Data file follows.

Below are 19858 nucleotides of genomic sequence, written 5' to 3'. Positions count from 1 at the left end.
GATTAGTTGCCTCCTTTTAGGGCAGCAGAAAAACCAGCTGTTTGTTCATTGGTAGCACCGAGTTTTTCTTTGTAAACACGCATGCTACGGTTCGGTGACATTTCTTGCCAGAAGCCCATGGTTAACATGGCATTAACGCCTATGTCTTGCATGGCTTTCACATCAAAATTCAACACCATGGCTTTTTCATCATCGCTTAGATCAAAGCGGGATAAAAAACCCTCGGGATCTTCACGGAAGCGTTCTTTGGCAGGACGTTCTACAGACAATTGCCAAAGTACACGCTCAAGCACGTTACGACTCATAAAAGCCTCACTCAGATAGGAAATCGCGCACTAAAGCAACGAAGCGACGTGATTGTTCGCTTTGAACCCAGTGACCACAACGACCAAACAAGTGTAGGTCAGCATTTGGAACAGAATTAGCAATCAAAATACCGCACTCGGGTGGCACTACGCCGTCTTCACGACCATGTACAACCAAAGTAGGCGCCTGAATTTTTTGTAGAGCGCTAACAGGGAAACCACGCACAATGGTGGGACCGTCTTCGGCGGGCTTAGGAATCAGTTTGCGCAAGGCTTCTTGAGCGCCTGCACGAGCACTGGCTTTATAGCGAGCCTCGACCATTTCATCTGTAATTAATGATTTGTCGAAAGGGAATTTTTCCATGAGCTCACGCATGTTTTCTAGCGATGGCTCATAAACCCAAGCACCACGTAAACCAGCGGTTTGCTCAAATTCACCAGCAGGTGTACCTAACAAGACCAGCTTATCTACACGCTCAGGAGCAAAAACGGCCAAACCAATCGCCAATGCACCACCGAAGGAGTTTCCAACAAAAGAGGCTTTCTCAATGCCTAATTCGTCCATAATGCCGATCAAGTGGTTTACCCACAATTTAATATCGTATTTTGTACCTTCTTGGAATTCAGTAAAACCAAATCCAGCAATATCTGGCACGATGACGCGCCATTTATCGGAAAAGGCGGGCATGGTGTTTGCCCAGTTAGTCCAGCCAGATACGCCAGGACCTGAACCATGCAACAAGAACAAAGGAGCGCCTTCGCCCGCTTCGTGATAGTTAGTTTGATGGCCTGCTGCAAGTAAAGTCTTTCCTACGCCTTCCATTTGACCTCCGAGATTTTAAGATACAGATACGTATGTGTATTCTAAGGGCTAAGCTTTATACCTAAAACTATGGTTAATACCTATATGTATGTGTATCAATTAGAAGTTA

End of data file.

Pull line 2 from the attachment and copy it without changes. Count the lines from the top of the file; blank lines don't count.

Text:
GATTAGTTGCCTCCTTTTAGGGCAGCAGAAAAACCAGCTGTTTGTTCATTGGTAGCACCGAGTTTTTCTTTGTAAACACGCATGCTACGGTTCGGTGACATTTCTTGCCAGAAGCCCATGGTTAACATGGCATTAACGCCTATGTCTTGCATGGCTTTCACATCAAAATTCAACACCATGGCTTTTTCATCATCGCTTAGATCAAAGCGGGATAAAAAACCCTCGGGATCTTCACGGAAGCGTTCTTTGGCAGGACGTTCTACAGACAATTGCCAAAGTACACGCTCAAGCACGTTACGACTCATAAAAGCCTCACTCAGATAGGAAATCGCGCACTAAAGCAACGAAGCGACGTGATTGTTCGCTTTGAACCCAGTGACCACAACGACCAAACAAGTGTAGGTCAGCATTTGGAACAGAATTAGCAATCAAAATACCGCACTCGGGTGGCACTACGCCGTCTTCACGACCATGTACAACCAAAGTAGGCGCCTGAATTTTTTGTAGAGCGCTAACAGGGAAACCACGCACAATGGTGGGACCGTCTTCGGCGGGCTTAGGAATCAGTTTGCGCAAGGCTTCTTGAGCGCCTGCACGAGCACTGGCTTTATAGCGAGCCTCGACCATTTCATCTGTAATTAATGATTTGTCGAAAGGGAATTTTTCCATGAGCTCACGCATGTTTTCTAGCGATGGCTCATAAACCCAAGCACCACGTAAACCAGCGGTTTGCTCAAATTCACCAGCAGGTGTACCTAACAAGACCAGCTTATCTACACGCTCAGGAGCAAAAACGGCCAAACCAATCGCCAATGCACCACCGAAGGAGTTTCCAACAAAAGAGGCTTTCTCAATGCCTAATTCGTCCATAATGCCGATCAAGTGGTTTACCCACAATTTAATATCGTATTTTGTACCTTCTTGGAATTCAGTAAAACCAAATCCAGCAATATCTGGCACGATGACGCGCCATTTATCGGAAAAGGCGGGCATGGTGTTTGCCCAGTTAGTCCAGCCAGATACGCCAGGACCTGAACCATGCAACAAGAACAAAGGAGCGCCTTCGCCCGCTTCGTGATAGTTAGTTTGATGGCCTGCTGCAAGTAAAGTCTTTCCTACGCCTTCCATTTGACCTCCGAGATTTTAAGATACAGATACGTATGTGTATTCTAAGGGCTAAGCTTTATACCTAAAACTATGGTTAATACCTATATGTATGTGTATCAATTAGAAGTTA